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Eternally Optimistic

There are so many different types of fans out there in the baseball world. Some go to every game with their scorebook and enjoy logging every pitch, hit, and error in their books. Do these people even get the chance to enjoy a beer & hot dog during the game? Do they get to go to the bathroom??

A gratuitous shot of Dodger fan, Denise Milani

Some fans are eternally optimistic. You’ll hear them say “it’s a long season” or “plenty of game left” or the worst, “there’s always next season.” Some are eternally pessimistic and will despise each player on the roster at one point in the season. What have you done for us lately?!? Sure you hit .330 last season but you’re only hitting .285 this season you bum!!! We should trade you now!!

And of course, there is the eternal bickering between fans over who should stay and who should go.  Manny sucks…no, Manny is a beast.  Trade Blowingsley…no, Bills is the future of the Dodgers.  Probably the only two consistencies amongst all fans is that Ethier cannot, under no circumstance, be traded away…and also that Sherrill, under any circumstance, must be traded away.  It’s pretty entertaining to read the comments on the Los Angeles Dodgers Facebook page and the divergent comments from fans and haters.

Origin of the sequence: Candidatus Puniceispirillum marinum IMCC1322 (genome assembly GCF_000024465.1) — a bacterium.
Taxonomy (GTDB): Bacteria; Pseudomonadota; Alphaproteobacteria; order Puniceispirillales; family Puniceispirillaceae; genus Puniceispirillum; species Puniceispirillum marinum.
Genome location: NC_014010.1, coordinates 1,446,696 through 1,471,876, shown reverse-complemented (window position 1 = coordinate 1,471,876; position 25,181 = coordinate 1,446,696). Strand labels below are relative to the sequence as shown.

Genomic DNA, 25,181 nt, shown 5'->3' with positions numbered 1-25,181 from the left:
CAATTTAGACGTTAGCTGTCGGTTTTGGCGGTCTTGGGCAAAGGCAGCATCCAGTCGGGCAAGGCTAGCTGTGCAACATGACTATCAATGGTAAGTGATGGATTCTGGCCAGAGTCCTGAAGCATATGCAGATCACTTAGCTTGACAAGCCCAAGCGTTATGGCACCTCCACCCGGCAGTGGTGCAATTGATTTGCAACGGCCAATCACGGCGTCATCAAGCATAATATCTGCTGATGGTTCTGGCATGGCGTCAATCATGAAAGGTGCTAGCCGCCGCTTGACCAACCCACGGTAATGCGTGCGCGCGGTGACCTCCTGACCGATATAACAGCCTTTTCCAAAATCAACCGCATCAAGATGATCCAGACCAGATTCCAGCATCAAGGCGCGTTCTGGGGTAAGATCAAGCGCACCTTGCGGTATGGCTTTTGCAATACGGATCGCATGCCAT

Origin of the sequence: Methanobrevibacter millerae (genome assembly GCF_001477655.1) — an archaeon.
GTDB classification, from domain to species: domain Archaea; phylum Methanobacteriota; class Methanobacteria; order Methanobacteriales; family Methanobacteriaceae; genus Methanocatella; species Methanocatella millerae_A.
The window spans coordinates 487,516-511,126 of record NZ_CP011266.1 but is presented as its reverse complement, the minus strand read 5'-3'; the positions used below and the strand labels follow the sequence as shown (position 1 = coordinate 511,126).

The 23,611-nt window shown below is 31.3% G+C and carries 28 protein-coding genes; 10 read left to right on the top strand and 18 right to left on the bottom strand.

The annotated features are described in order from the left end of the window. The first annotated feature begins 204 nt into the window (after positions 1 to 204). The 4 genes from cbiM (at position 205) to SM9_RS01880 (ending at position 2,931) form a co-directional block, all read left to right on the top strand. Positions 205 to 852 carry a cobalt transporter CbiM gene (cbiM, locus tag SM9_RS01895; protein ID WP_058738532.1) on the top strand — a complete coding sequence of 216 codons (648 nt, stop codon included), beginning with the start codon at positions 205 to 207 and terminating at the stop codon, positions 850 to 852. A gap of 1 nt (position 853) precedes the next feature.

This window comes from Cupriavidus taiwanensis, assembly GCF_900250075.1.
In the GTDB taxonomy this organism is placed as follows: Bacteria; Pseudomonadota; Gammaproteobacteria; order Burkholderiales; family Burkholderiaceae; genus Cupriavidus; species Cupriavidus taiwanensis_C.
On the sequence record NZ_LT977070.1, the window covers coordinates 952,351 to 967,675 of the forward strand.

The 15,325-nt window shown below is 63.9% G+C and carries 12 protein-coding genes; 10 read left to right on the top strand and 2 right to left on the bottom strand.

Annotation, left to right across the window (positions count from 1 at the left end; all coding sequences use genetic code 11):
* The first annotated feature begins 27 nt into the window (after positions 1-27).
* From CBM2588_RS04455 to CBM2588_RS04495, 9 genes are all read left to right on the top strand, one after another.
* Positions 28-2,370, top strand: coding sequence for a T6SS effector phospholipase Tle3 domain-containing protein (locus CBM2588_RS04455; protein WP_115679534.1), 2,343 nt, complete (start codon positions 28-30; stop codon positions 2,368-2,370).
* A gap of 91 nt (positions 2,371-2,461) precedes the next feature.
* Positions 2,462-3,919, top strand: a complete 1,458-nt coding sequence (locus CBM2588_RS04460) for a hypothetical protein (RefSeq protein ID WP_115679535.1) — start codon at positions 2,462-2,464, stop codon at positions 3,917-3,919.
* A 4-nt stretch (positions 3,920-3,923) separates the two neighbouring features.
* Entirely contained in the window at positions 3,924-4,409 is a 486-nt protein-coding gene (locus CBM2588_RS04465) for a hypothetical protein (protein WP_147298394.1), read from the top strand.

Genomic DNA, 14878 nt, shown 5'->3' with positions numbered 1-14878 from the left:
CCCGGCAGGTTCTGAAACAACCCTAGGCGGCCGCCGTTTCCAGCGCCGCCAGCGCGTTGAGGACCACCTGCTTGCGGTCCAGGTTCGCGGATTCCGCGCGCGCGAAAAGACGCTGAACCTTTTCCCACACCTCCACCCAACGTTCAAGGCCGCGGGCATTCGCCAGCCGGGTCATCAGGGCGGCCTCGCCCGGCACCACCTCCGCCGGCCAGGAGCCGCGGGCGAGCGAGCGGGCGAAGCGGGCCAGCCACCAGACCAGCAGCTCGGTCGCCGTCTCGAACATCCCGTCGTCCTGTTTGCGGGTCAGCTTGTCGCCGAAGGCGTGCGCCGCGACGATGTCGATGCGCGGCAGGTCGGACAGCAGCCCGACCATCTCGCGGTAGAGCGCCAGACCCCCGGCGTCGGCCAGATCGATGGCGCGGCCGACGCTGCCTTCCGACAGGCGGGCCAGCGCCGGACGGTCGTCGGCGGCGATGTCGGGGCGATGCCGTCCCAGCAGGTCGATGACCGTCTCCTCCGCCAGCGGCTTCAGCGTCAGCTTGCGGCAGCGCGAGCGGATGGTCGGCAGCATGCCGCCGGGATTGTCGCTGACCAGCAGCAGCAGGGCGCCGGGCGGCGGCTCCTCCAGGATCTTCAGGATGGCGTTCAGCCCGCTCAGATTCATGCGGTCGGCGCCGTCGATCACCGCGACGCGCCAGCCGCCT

There is one thing to appreciate.  Dodger fans are loyal.  In fact, I think the Dodger fans are more loyal than any in the NL West considering it’s been so long since we’ve seen success.  Real success as defined by Major League Baseball…a trip to the World Series.

The Rockies last made it to the World Series in 2007.  The Giants went in 2002.  The D-Backs won it the year before.  And the Padres last went in 1998.

Our last trip to the World Series was in 1988.  In 1988, the Billboard chart was dominated by George Michaels, Whitney Houston, and Michael Jackson.  I think considering that it’s been so long since we’ve felt the joy of competing in the World Series…any fan, regardless of passion or opinion, should be commended.

My only wish is that our owner felt the same.


McCheap Being McCheap

McCheap being McCheap. That’s the first thought that crossed my mind when Colletti signed Jamey Carroll this past winter. While other G.M.’s were given an actual budget to strengthen their teams, we were scouring the bargain bins in our attempt to finally reach the World Series. One would think that after coming so close, just being denied by the Phillies two years running, that the Dodgers front office would have been a bit more aggressive, but this is the era of McCheap being McCheap.

Of course Colletti wouldn’t find names, like Lackey, Damon, or Lee, in the bargain bins. However, he would find Jamey Carroll, whose most notable accomplishment to date could be scoring the last run for the Montreal Expos before the franchise moved to DC. A career .275 hitter, the utility infielder gives the Dodgers a good, reliable glove at any infield position. A bargain at $1.5 million, especially when you divide that salary by 3 (the 3 of 4 IF positions he has played in the Majors).

Does he remind anybody else of J.P. filling in for Manny during his 50-game P.E.D. suspension last season? Where would the Dodgers have been without Juan Pierre? Where would the Dodgers be this season without Jamey Carroll?